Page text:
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Am J Gastroenterol. 1994 Mar;89(3):339-44.

Use of gastroduodenal manometry to differentiate mechanical and functional intestinal obstruction: an analysis of clinical outcome.

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  • 1Gastroenterology Research Unit, Mayo Clinic, Rochester, Minnesota.



Our aim was to assess the outcome of patients whose gastrointestinal motility recording suggested intestinal mechanical obstruction.


Medical records were reviewed for operative reports and alternative diagnoses during at least 1-yr follow-up.


During 1988-1992, 27 of 890 consecutive manometric recordings suggested mechanical obstruction: 20 with non-propagated, prolonged contractions, seven with a pattern of non-propagated clustered contractions that lasted > 30 min. Obstruction was confirmed at laparotomy in 17 (including two with progressive systemic sclerosis) and by radiology in one. In confirmed obstruction, 12 of 18 contrast radiographs performed prior to manometry were either normal or nondiagnostic. One laparotomy was negative for obstruction; nine patients who did not undergo laparotomy were classified as unobstructed. Manometric recordings showed prolonged contractions in two, clustered contractions in three, and a mixed pattern in four. Positive predictive values of these patterns for obstruction were: prolonged contractions, 82%; clustered contractions, 57%; and mixed pattern, 56%.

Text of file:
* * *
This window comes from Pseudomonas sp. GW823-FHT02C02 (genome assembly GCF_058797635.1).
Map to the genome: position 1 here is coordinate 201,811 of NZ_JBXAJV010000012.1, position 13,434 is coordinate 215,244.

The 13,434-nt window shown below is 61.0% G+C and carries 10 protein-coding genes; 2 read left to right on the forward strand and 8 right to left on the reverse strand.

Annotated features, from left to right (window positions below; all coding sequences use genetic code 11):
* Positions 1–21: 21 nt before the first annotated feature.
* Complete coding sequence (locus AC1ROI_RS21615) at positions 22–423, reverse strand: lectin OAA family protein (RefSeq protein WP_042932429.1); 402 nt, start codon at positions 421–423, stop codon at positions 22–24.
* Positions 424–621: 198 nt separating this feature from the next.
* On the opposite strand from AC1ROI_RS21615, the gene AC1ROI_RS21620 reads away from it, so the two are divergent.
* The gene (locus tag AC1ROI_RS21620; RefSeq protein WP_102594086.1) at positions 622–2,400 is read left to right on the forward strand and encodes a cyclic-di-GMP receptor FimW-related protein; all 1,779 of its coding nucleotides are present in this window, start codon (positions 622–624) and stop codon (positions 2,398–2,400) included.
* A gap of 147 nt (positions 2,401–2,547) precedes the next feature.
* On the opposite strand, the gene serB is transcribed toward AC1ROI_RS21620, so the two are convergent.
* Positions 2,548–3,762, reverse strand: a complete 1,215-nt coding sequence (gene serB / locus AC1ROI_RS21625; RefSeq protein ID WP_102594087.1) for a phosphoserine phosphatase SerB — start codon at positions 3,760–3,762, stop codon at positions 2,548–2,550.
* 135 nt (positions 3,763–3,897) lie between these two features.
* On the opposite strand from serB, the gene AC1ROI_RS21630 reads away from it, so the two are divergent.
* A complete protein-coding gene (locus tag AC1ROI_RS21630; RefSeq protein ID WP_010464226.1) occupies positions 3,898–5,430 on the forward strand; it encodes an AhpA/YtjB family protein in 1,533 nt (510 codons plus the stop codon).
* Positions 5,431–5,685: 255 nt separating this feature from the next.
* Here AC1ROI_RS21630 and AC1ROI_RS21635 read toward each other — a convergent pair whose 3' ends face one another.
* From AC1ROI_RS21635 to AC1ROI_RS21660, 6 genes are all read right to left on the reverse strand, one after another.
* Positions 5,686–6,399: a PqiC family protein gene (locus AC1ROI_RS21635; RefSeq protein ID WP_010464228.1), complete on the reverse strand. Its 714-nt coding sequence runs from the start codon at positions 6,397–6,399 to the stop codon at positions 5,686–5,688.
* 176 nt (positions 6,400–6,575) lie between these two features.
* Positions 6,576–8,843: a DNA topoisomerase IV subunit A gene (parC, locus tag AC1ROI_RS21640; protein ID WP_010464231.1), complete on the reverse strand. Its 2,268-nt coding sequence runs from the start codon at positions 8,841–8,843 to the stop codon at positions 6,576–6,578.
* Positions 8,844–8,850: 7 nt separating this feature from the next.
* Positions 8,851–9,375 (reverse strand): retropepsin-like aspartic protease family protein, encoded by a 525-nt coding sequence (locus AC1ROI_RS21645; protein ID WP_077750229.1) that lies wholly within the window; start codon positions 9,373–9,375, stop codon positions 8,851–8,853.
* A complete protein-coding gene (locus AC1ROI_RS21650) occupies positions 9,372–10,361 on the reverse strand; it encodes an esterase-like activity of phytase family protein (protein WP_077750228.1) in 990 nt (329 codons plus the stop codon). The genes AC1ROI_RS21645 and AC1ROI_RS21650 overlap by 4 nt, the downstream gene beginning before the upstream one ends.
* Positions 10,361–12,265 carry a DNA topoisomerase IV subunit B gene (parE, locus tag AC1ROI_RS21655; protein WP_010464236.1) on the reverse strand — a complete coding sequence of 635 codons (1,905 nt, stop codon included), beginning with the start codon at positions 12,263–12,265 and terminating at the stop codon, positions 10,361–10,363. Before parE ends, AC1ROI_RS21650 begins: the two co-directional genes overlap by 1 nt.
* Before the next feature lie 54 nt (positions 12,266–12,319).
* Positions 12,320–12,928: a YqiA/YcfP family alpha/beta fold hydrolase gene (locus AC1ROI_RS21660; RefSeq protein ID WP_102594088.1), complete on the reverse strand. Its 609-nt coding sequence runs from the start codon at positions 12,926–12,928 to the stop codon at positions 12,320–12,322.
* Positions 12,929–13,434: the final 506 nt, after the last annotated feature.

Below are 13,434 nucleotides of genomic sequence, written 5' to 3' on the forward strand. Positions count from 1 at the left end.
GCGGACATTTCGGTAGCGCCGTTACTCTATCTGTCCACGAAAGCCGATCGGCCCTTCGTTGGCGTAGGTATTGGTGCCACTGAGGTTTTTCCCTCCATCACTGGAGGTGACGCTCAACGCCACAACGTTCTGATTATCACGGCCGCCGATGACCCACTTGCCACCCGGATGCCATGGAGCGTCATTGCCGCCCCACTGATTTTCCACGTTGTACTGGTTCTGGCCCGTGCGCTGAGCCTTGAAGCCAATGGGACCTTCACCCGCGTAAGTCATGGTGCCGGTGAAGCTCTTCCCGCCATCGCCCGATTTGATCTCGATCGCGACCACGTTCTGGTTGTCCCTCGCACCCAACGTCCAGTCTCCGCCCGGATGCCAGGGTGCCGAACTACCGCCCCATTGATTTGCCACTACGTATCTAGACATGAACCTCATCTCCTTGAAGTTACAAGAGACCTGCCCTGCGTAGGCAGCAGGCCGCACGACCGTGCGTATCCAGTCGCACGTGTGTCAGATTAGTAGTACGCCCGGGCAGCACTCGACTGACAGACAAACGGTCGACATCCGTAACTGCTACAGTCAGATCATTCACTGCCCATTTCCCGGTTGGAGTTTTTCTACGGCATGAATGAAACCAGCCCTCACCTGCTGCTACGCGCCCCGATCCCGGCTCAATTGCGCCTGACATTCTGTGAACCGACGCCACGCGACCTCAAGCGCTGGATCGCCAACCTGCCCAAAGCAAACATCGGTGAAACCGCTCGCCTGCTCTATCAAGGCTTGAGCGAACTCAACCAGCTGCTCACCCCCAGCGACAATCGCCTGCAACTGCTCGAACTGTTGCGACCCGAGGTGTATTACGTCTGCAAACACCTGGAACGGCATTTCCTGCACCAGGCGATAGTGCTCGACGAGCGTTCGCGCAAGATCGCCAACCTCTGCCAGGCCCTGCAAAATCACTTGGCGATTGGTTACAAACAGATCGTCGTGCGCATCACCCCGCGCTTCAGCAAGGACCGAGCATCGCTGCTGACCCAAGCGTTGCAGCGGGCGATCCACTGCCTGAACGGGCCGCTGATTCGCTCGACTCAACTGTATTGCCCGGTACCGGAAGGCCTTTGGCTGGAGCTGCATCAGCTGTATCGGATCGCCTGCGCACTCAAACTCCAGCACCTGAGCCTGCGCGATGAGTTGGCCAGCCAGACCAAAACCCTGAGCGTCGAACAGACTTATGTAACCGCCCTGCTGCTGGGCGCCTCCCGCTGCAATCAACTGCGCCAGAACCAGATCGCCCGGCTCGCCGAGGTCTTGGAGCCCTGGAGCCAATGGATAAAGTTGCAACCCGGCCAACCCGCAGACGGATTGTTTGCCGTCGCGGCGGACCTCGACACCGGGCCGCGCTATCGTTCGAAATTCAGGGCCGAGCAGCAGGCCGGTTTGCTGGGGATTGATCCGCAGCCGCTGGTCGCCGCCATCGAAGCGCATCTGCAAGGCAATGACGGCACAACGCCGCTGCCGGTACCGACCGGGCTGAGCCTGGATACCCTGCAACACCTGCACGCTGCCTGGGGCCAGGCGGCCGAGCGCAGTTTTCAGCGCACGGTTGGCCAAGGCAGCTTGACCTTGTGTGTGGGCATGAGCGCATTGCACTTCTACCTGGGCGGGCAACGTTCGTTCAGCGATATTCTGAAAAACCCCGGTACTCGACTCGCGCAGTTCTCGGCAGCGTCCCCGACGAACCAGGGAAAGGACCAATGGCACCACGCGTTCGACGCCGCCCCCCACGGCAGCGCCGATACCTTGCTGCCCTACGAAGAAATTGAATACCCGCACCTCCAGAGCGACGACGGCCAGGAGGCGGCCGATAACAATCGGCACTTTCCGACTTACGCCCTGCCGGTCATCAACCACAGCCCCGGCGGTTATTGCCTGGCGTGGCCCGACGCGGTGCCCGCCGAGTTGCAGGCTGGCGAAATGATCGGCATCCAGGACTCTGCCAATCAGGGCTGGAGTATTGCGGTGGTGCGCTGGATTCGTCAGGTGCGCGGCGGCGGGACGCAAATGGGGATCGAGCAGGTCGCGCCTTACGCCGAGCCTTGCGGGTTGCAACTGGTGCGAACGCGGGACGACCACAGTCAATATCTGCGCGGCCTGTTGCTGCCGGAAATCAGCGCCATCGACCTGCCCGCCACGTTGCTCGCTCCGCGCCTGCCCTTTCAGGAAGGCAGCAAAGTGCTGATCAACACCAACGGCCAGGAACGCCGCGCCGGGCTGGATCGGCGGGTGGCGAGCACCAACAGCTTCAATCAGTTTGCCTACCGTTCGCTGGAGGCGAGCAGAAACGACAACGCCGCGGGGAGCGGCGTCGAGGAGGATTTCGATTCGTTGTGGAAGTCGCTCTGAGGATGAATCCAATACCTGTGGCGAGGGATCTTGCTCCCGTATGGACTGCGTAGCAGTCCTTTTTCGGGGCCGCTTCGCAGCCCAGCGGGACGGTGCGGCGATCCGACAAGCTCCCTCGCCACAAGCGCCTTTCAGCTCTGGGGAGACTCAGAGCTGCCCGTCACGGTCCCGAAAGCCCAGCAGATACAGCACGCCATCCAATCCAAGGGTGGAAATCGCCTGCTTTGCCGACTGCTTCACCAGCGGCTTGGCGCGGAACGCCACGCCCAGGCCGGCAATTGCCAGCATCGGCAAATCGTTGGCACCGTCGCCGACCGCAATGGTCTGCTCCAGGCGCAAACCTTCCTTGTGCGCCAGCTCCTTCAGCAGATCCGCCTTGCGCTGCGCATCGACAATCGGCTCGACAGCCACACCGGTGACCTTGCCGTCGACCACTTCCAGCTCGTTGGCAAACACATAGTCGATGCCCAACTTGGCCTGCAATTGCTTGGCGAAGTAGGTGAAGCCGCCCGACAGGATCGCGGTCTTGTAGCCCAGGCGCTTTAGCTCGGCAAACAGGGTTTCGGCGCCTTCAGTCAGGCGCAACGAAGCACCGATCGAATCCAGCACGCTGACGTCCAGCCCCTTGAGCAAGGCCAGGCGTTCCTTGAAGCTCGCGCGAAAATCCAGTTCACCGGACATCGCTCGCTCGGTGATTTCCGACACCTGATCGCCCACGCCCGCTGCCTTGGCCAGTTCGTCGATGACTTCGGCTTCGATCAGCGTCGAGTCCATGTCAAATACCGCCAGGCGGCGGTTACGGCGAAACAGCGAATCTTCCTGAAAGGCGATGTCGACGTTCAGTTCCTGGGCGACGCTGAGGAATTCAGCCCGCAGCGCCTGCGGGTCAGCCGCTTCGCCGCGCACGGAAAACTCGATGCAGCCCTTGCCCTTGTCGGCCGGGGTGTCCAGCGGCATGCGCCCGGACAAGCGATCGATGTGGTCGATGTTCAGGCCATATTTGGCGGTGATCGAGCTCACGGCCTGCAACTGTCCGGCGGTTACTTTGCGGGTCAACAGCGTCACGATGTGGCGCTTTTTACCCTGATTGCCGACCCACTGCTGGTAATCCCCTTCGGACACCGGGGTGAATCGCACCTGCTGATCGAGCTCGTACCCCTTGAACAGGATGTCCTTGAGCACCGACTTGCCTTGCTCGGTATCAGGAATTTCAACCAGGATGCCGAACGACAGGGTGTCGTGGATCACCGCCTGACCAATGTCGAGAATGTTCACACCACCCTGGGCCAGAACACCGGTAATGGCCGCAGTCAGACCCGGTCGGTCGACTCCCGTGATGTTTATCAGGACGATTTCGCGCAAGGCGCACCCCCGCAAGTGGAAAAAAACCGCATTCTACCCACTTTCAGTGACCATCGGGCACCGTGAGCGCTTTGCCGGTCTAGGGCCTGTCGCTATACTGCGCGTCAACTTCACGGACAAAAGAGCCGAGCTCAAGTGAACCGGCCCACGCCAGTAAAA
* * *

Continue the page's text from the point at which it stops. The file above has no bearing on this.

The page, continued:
Thus, non-propagated, prolonged contractions in small bowel should prompt a search for obstruction, even when this is equivocal on barium small bowel radiography.

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